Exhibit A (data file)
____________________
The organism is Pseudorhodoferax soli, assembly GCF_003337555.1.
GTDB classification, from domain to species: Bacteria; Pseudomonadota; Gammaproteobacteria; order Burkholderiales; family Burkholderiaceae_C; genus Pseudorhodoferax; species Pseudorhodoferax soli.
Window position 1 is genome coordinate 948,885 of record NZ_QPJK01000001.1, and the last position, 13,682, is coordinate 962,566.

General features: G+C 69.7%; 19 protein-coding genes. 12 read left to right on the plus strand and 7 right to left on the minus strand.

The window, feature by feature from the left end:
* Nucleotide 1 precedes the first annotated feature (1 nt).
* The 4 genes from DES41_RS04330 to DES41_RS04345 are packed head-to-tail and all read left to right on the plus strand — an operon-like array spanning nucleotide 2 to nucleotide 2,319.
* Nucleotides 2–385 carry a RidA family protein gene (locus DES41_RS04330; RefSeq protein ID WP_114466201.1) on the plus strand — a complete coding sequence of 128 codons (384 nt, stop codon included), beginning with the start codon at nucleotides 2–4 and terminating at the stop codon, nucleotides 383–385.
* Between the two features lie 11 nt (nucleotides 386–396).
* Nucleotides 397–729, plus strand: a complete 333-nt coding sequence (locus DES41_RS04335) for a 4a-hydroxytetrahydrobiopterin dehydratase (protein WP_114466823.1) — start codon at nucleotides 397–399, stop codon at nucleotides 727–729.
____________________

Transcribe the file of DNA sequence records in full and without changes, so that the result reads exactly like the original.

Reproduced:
The organism is Pseudorhodoferax soli, assembly GCF_003337555.1.
GTDB classification, from domain to species: Bacteria; Pseudomonadota; Gammaproteobacteria; order Burkholderiales; family Burkholderiaceae_C; genus Pseudorhodoferax; species Pseudorhodoferax soli.
Window position 1 is genome coordinate 948,885 of record NZ_QPJK01000001.1, and the last position, 13,682, is coordinate 962,566.

General features: G+C 69.7%; 19 protein-coding genes. 12 read left to right on the plus strand and 7 right to left on the minus strand.

The window, feature by feature from the left end:
* Nucleotide 1 precedes the first annotated feature (1 nt).
* The 4 genes from DES41_RS04330 to DES41_RS04345 are packed head-to-tail and all read left to right on the plus strand — an operon-like array spanning nucleotide 2 to nucleotide 2,319.
* Nucleotides 2–385 carry a RidA family protein gene (locus DES41_RS04330; RefSeq protein ID WP_114466201.1) on the plus strand — a complete coding sequence of 128 codons (384 nt, stop codon included), beginning with the start codon at nucleotides 2–4 and terminating at the stop codon, nucleotides 383–385.
* Between the two features lie 11 nt (nucleotides 386–396).
* Nucleotides 397–729, plus strand: a complete 333-nt coding sequence (locus DES41_RS04335) for a 4a-hydroxytetrahydrobiopterin dehydratase (protein WP_114466823.1) — start codon at nucleotides 397–399, stop codon at nucleotides 727–729.